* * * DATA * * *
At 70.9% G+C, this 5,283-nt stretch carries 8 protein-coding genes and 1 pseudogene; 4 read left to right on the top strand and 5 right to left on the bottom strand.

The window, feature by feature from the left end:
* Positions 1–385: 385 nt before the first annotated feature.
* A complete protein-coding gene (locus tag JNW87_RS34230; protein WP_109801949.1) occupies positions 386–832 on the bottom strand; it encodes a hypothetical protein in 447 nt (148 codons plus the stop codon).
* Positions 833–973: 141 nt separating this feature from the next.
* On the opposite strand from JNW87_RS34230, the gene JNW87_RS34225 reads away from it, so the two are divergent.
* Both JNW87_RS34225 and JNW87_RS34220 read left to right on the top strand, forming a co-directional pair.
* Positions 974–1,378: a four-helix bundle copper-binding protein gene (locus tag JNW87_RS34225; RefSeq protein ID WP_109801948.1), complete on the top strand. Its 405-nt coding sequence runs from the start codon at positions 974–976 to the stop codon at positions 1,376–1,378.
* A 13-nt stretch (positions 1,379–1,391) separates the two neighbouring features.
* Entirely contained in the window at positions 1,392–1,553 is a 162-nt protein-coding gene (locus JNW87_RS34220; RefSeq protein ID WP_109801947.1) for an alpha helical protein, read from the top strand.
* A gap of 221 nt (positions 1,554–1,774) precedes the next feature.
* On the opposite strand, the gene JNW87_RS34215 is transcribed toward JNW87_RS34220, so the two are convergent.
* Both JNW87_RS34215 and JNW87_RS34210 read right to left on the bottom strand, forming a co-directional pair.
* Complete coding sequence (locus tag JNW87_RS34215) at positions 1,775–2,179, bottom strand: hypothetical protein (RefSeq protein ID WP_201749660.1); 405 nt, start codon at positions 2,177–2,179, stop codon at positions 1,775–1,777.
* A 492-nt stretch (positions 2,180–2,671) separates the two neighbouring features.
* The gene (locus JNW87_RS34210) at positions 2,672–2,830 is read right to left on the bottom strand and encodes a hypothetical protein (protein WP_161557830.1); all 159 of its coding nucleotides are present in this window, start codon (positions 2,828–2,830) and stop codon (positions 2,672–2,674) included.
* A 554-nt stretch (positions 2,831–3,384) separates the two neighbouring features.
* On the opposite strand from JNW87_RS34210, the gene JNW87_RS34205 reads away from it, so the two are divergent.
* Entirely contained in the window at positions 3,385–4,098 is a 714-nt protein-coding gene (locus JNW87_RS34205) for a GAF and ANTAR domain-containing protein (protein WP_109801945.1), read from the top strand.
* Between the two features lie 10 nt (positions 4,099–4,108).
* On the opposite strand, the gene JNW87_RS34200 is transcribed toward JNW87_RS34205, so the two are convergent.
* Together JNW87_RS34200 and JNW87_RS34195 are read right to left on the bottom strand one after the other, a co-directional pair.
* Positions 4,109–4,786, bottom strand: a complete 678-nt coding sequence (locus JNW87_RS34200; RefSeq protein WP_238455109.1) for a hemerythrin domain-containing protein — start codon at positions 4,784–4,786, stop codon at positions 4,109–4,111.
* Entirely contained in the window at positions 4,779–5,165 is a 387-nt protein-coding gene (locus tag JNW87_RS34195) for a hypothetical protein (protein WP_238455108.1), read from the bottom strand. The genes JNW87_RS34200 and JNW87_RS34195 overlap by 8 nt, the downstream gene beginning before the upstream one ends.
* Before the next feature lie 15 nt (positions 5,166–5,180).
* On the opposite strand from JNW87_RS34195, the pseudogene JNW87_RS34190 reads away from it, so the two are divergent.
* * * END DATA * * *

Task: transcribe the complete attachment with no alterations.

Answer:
At 70.9% G+C, this 5,283-nt stretch carries 8 protein-coding genes and 1 pseudogene; 4 read left to right on the top strand and 5 right to left on the bottom strand.

The window, feature by feature from the left end:
* Positions 1–385: 385 nt before the first annotated feature.
* A complete protein-coding gene (locus tag JNW87_RS34230; protein WP_109801949.1) occupies positions 386–832 on the bottom strand; it encodes a hypothetical protein in 447 nt (148 codons plus the stop codon).
* Positions 833–973: 141 nt separating this feature from the next.
* On the opposite strand from JNW87_RS34230, the gene JNW87_RS34225 reads away from it, so the two are divergent.
* Both JNW87_RS34225 and JNW87_RS34220 read left to right on the top strand, forming a co-directional pair.
* Positions 974–1,378: a four-helix bundle copper-binding protein gene (locus tag JNW87_RS34225; RefSeq protein ID WP_109801948.1), complete on the top strand. Its 405-nt coding sequence runs from the start codon at positions 974–976 to the stop codon at positions 1,376–1,378.
* A 13-nt stretch (positions 1,379–1,391) separates the two neighbouring features.
* Entirely contained in the window at positions 1,392–1,553 is a 162-nt protein-coding gene (locus JNW87_RS34220; RefSeq protein ID WP_109801947.1) for an alpha helical protein, read from the top strand.
* A gap of 221 nt (positions 1,554–1,774) precedes the next feature.
* On the opposite strand, the gene JNW87_RS34215 is transcribed toward JNW87_RS34220, so the two are convergent.
* Both JNW87_RS34215 and JNW87_RS34210 read right to left on the bottom strand, forming a co-directional pair.
* Complete coding sequence (locus tag JNW87_RS34215) at positions 1,775–2,179, bottom strand: hypothetical protein (RefSeq protein ID WP_201749660.1); 405 nt, start codon at positions 2,177–2,179, stop codon at positions 1,775–1,777.
* A 492-nt stretch (positions 2,180–2,671) separates the two neighbouring features.
* The gene (locus JNW87_RS34210) at positions 2,672–2,830 is read right to left on the bottom strand and encodes a hypothetical protein (protein WP_161557830.1); all 159 of its coding nucleotides are present in this window, start codon (positions 2,828–2,830) and stop codon (positions 2,672–2,674) included.
* A 554-nt stretch (positions 2,831–3,384) separates the two neighbouring features.
* On the opposite strand from JNW87_RS34210, the gene JNW87_RS34205 reads away from it, so the two are divergent.
* Entirely contained in the window at positions 3,385–4,098 is a 714-nt protein-coding gene (locus JNW87_RS34205) for a GAF and ANTAR domain-containing protein (protein WP_109801945.1), read from the top strand.
* Between the two features lie 10 nt (positions 4,099–4,108).
* On the opposite strand, the gene JNW87_RS34200 is transcribed toward JNW87_RS34205, so the two are convergent.
* Together JNW87_RS34200 and JNW87_RS34195 are read right to left on the bottom strand one after the other, a co-directional pair.
* Positions 4,109–4,786, bottom strand: a complete 678-nt coding sequence (locus JNW87_RS34200; RefSeq protein WP_238455109.1) for a hemerythrin domain-containing protein — start codon at positions 4,784–4,786, stop codon at positions 4,109–4,111.
* Entirely contained in the window at positions 4,779–5,165 is a 387-nt protein-coding gene (locus tag JNW87_RS34195) for a hypothetical protein (protein WP_238455108.1), read from the bottom strand. The genes JNW87_RS34200 and JNW87_RS34195 overlap by 8 nt, the downstream gene beginning before the upstream one ends.
* Before the next feature lie 15 nt (positions 5,166–5,180).
* On the opposite strand from JNW87_RS34195, the pseudogene JNW87_RS34190 reads away from it, so the two are divergent.